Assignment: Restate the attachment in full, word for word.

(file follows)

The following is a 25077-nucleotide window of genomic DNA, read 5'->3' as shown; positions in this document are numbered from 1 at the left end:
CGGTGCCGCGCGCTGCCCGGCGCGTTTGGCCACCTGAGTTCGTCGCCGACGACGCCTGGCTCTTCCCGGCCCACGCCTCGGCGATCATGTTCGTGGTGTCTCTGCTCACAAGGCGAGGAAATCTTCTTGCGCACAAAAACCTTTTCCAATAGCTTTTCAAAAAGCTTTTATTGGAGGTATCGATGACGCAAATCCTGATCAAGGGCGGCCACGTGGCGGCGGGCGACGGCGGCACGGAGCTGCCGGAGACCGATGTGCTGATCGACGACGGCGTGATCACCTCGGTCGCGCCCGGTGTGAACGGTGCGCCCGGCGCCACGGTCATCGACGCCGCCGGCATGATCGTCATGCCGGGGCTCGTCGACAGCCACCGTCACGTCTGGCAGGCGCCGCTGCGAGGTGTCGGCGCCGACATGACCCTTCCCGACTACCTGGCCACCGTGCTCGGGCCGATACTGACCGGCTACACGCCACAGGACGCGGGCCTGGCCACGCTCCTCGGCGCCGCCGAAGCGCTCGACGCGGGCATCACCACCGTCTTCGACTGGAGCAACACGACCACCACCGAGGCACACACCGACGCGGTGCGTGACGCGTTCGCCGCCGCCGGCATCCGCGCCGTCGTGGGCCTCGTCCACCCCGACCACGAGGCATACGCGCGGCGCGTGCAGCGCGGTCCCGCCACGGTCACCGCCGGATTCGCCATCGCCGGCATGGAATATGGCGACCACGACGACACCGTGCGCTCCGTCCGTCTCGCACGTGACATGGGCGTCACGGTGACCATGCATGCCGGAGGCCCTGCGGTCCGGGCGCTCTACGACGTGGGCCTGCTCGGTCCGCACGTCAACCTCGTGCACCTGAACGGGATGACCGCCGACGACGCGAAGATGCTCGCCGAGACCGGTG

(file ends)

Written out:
The following is a 25077-nucleotide window of genomic DNA, read 5'->3' as shown; positions in this document are numbered from 1 at the left end:
CGGTGCCGCGCGCTGCCCGGCGCGTTTGGCCACCTGAGTTCGTCGCCGACGACGCCTGGCTCTTCCCGGCCCACGCCTCGGCGATCATGTTCGTGGTGTCTCTGCTCACAAGGCGAGGAAATCTTCTTGCGCACAAAAACCTTTTCCAATAGCTTTTCAAAAAGCTTTTATTGGAGGTATCGATGACGCAAATCCTGATCAAGGGCGGCCACGTGGCGGCGGGCGACGGCGGCACGGAGCTGCCGGAGACCGATGTGCTGATCGACGACGGCGTGATCACCTCGGTCGCGCCCGGTGTGAACGGTGCGCCCGGCGCCACGGTCATCGACGCCGCCGGCATGATCGTCATGCCGGGGCTCGTCGACAGCCACCGTCACGTCTGGCAGGCGCCGCTGCGAGGTGTCGGCGCCGACATGACCCTTCCCGACTACCTGGCCACCGTGCTCGGGCCGATACTGACCGGCTACACGCCACAGGACGCGGGCCTGGCCACGCTCCTCGGCGCCGCCGAAGCGCTCGACGCGGGCATCACCACCGTCTTCGACTGGAGCAACACGACCACCACCGAGGCACACACCGACGCGGTGCGTGACGCGTTCGCCGCCGCCGGCATCCGCGCCGTCGTGGGCCTCGTCCACCCCGACCACGAGGCATACGCGCGGCGCGTGCAGCGCGGTCCCGCCACGGTCACCGCCGGATTCGCCATCGCCGGCATGGAATATGGCGACCACGACGACACCGTGCGCTCCGTCCGTCTCGCACGTGACATGGGCGTCACGGTGACCATGCATGCCGGAGGCCCTGCGGTCCGGGCGCTCTACGACGTGGGCCTGCTCGGTCCGCACGTCAACCTCGTGCACCTGAACGGGATGACCGCCGACGACGCGAAGATGCTCGCCGAGACCGGTG